This casting of a blank lug, then hand filing is a very old way to make an artisan bike. The Brampton lugs as found on BSAs (and I presume lots of other everyday British bikes) were reworked to make the pretty lugs on Pop Brennans and early Paramounts. Lots of work though as these were rough lugs by today's standards.
At 02:59 PM 3/23/01 -0800, stevens wrote:
>I don't think you understand.
>Rivendell lugs are cast as finished lugs ... they don't need
>any handwork (or very little, in any case) to look nice.
>Can't someone have very plain, ordinary lug blanks cast in the
>style of the old stamped lug blanks, which would essentailly
>require the artisans to handfile the lugs for individual bikes,
>creating the potential for each frame to be unique?
>Best of both worlds ... or is it somehow unworkable?
>>--- Original Message ---
>>From: "Mark Petry" <email@example.com>
>>To: "stevens" <firstname.lastname@example.org>, <email@example.com>
>>Date: 3/23/01 2:31:06 PM
>>Of course it can! Rivendells use investment casting. But the
>>skills - tube mitering, filing, finishing, etc, AND ALL DONE
>>FASHIONED WAY without die grinders, power files, and spiffy
>>that fancy mitering / milling machine like Tim Isaacs had that
>can finish a
>>top tube / seat tube joint, in 30 sec, with pneumatic clamps
>etc etc. ...
>>are only in use by a few people in the world, probably less
>>I think what Richard is arguing is that classic frames, built
>>fashioned way, stopped being produced in the early 70s and are
>>essentially craft built, and the real artisianship is now done
>>factory in China (which is where Riv lugs come from).
>>This happened because of the demands imposed by a growing market,
>>margins, and the necessity to support a marketing department
>>[mailto:firstname.lastname@example.org]On Behalf Of stevens
>>Sent: Friday, March 23, 2001 2:12 PM
>>Subject: RE: Re: [CR]Pinnicle of the vintage lightweight era?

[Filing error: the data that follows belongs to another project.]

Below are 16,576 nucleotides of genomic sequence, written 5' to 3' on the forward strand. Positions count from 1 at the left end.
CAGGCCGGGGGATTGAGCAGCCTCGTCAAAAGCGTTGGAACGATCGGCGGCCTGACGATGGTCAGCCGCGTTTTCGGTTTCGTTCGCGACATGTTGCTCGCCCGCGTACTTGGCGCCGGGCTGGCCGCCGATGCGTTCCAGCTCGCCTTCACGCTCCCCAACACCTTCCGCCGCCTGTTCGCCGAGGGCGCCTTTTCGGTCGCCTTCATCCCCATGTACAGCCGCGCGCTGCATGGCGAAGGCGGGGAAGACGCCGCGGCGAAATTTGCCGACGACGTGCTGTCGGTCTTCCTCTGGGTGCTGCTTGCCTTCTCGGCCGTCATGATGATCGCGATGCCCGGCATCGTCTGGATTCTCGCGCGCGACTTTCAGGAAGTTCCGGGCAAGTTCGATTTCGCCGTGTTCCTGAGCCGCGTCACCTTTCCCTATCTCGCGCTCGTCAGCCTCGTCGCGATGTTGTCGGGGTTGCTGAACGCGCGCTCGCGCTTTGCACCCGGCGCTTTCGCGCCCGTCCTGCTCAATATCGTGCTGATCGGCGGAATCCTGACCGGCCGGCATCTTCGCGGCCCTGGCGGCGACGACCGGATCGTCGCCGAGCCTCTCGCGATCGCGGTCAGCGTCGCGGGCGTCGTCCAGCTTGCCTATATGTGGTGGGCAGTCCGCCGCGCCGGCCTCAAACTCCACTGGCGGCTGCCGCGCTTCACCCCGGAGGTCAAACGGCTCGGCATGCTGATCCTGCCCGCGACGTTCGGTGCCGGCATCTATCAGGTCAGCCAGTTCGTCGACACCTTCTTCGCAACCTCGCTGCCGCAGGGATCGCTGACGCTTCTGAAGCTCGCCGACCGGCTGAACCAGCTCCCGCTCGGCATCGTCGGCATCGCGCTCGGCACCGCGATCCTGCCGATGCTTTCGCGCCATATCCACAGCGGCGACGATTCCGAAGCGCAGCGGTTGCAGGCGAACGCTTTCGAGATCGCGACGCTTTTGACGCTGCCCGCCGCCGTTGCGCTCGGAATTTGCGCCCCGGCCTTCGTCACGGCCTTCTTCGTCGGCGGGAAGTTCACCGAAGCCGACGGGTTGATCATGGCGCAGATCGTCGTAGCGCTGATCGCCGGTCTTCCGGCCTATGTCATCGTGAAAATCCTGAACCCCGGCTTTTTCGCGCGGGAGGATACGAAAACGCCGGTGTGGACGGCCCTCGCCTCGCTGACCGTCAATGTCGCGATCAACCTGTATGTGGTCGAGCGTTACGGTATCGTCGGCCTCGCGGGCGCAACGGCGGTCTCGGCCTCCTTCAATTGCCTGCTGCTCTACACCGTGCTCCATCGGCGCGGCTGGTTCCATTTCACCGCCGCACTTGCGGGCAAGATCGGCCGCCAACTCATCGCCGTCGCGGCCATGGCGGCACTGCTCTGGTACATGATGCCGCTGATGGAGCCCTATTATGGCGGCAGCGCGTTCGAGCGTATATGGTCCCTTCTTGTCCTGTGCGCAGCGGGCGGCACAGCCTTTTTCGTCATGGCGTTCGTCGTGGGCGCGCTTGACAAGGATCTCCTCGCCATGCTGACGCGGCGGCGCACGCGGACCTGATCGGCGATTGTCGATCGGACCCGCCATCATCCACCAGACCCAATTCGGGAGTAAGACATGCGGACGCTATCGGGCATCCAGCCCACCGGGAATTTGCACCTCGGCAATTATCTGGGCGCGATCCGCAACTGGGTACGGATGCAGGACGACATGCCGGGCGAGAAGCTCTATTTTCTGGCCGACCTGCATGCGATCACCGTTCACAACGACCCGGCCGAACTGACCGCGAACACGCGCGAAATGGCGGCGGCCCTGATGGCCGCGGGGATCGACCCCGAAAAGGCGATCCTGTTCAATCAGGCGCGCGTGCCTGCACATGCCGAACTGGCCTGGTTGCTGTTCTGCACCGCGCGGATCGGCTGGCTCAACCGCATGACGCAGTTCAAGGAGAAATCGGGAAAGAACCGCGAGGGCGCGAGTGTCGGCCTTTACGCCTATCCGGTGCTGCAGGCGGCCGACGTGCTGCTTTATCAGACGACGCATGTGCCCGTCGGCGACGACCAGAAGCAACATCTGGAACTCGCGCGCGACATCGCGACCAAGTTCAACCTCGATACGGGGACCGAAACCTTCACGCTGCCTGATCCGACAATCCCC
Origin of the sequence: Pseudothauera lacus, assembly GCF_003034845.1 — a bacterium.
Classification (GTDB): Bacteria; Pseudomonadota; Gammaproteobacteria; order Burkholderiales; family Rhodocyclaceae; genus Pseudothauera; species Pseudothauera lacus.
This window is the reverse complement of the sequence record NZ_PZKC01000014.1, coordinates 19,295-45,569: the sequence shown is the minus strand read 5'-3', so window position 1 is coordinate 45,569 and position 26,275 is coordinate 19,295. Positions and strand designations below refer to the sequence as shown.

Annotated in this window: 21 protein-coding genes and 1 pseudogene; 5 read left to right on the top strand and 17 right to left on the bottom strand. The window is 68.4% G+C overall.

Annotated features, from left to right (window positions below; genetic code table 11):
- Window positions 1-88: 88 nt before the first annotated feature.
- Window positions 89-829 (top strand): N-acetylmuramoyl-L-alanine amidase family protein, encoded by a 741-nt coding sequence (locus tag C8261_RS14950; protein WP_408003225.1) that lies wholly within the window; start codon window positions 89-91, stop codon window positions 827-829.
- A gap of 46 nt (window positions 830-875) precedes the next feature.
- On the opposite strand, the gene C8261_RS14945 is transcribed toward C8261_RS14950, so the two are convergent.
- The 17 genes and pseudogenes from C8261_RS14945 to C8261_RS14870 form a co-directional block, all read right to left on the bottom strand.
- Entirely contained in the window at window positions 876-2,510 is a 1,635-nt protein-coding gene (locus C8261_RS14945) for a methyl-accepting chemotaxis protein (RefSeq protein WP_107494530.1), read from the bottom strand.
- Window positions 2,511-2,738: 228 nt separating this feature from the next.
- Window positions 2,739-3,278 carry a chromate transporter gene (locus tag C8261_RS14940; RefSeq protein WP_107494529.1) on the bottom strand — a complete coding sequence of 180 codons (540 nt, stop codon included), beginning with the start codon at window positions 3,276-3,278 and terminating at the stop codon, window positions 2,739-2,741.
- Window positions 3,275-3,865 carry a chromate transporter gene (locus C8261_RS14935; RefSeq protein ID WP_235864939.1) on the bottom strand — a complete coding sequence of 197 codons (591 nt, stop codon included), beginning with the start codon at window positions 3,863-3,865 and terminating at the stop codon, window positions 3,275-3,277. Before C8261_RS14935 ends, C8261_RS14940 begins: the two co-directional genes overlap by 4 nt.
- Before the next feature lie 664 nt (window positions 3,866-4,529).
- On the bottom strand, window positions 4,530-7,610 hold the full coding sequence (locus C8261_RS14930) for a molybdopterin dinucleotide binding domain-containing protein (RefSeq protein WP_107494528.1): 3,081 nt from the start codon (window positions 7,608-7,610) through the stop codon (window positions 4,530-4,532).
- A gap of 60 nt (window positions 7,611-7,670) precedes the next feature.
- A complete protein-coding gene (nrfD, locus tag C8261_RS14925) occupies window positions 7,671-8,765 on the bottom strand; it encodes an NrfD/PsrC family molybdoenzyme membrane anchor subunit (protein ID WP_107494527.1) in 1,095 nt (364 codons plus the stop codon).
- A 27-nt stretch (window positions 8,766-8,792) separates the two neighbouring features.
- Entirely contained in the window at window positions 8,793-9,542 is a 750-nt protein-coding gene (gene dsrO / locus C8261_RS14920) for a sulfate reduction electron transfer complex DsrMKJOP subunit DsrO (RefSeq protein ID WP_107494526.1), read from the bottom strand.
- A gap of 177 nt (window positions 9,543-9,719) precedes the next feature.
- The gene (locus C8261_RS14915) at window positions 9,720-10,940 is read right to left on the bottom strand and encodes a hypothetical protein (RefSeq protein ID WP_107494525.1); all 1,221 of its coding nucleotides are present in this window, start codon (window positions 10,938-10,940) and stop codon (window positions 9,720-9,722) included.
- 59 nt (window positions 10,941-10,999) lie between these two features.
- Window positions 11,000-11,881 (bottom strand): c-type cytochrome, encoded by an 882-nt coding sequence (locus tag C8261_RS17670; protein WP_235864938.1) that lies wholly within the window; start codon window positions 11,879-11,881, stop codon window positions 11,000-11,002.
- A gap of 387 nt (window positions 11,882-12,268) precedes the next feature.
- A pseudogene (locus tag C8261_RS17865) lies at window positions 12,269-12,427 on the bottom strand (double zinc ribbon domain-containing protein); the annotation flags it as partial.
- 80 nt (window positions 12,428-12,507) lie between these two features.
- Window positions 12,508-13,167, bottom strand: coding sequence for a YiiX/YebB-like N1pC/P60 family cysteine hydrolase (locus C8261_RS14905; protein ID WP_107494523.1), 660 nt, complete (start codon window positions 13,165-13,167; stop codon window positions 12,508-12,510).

>>But can't an investment cast lugset still be filed and indiviualized
>>just as a stamped lugset would be? Couldn't a builder design
>>a blank lugset and have it cast (which is supposed to make for
>>a stronger lugset as well, no?) and then file each individual
>>blank the same way he might file a stamped lugset?
>>>--- Original Message ---
>>>From: Richard M Sachs <email@example.com>
>>>Date: 3/23/01 10:49:36 AM
>>>On Fri, 23 Mar 2001 09:32:39 -0800 Doland.Cheung@sce.com writes:
>>>What does everybody think the pinnicle of the vintage lightweight
>>>era might be?
>>>>>>during the mid 70s, as the 'investment cast' era was being
>>> ushered in, bicycles would begin to lose their soul.
>>> the guise of new/improved/better/etc., the frame makers
>>> sold the bill that cast pieces advanced the quality
>>> in truth, particularly in that era, all that cast lugs,
>>> brake briges, plug-in dropouts, and other similar parts
>>> was reduce the handwork involved to produce a finely
>>> frame. prior to that, it was a thousand little subconscious
>>> that occured by each framebuilder every single time
>>> or a sequence was carried out. intuition. experience.
>>> matters not what you call it. it was needed to build
>>> when the little parts started coming from foundries
>>> houses, most of the decisions regarding interfernce
>>> aesthetics, etc., were taken out of the hands of the
>>> and susequently were made by mold-makers. in time, all
>>> need to build a frame would be tubing and torches. the
>>> of learning 'how to make frames' versus 'assembling
>>> spell the end of the classic bike as we CR listmembers
>>> it might be easier to state that many feel that pre-fab,
>>> are 'imitaion art'. i believe this is so. anything that
>>> by anyone or used by anyone cannot be defined as 'classic'.
>>> please don't read too much in to this; i'm not comparing
>>> nor saying 'us versus them'. i'm just answering doland's